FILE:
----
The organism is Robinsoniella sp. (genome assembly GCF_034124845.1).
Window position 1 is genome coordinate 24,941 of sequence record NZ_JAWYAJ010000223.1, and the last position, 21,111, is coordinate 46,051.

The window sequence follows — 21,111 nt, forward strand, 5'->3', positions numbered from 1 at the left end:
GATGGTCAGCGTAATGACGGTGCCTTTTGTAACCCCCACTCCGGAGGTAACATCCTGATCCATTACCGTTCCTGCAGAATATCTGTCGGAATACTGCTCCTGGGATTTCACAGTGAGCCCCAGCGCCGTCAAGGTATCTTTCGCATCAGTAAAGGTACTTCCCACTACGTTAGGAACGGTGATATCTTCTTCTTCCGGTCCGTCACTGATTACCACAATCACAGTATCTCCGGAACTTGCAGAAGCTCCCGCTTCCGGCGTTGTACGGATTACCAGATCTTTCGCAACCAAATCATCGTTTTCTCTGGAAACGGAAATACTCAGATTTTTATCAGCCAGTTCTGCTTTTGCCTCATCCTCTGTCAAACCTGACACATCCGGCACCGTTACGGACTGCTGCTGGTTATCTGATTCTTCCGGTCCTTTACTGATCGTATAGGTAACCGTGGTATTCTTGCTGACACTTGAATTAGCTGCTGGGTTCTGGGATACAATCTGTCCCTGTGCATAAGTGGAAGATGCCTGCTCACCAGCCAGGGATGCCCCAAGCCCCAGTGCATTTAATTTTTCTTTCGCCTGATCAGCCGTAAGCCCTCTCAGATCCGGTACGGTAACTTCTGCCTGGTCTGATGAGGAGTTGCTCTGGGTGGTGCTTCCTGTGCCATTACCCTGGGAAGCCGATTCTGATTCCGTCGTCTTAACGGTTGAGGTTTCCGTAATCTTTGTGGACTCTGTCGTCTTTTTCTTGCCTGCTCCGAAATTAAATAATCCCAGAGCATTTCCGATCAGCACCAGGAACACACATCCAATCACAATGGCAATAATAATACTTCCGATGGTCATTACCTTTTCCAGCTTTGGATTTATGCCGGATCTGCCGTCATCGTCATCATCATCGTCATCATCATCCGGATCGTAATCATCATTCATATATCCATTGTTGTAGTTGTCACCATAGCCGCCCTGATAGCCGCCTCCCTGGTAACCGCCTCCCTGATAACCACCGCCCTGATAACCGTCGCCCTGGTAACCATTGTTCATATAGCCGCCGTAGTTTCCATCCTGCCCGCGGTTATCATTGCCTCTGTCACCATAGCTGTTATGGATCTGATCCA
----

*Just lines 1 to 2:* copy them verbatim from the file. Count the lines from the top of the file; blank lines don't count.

The organism is Robinsoniella sp. (genome assembly GCF_034124845.1).
Window position 1 is genome coordinate 24,941 of sequence record NZ_JAWYAJ010000223.1, and the last position, 21,111, is coordinate 46,051.